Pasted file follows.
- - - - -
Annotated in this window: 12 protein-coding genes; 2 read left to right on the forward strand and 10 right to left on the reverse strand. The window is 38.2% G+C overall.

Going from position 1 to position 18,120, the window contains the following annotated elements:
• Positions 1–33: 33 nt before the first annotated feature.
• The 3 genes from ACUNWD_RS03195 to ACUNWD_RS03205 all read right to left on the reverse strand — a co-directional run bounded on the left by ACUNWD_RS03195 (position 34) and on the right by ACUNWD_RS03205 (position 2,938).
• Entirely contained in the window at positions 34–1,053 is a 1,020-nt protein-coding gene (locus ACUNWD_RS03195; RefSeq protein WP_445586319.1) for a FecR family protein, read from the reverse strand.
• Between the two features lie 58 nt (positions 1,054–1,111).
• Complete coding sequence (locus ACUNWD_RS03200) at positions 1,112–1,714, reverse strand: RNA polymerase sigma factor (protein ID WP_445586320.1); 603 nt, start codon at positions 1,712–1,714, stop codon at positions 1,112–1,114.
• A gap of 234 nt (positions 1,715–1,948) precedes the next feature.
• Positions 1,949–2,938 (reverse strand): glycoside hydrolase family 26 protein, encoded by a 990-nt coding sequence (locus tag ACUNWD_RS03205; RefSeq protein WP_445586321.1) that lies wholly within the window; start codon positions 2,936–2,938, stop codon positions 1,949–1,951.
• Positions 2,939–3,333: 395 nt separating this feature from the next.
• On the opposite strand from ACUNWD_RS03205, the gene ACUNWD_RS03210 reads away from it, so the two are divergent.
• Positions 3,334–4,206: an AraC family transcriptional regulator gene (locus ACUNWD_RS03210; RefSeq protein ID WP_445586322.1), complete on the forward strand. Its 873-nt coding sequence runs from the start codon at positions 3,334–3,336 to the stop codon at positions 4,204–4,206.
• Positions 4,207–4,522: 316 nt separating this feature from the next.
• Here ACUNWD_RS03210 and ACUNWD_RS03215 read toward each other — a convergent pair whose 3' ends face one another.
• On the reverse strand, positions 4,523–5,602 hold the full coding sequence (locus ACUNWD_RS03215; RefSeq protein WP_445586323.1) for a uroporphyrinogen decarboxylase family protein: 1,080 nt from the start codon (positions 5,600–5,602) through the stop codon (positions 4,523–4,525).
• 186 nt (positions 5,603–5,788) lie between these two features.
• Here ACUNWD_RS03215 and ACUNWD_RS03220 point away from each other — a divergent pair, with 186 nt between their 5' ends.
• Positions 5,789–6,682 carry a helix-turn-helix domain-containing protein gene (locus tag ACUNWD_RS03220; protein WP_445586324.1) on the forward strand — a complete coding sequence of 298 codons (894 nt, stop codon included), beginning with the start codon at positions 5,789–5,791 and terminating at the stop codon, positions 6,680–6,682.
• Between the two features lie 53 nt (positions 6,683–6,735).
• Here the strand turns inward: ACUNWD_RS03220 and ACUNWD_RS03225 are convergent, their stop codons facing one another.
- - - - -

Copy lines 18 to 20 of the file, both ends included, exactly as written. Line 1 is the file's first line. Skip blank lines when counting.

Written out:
• Positions 5,789–6,682 carry a helix-turn-helix domain-containing protein gene (locus tag ACUNWD_RS03220; protein WP_445586324.1) on the forward strand — a complete coding sequence of 298 codons (894 nt, stop codon included), beginning with the start codon at positions 5,789–5,791 and terminating at the stop codon, positions 6,680–6,682.
• Between the two features lie 53 nt (positions 6,683–6,735).
• Here the strand turns inward: ACUNWD_RS03220 and ACUNWD_RS03225 are convergent, their stop codons facing one another.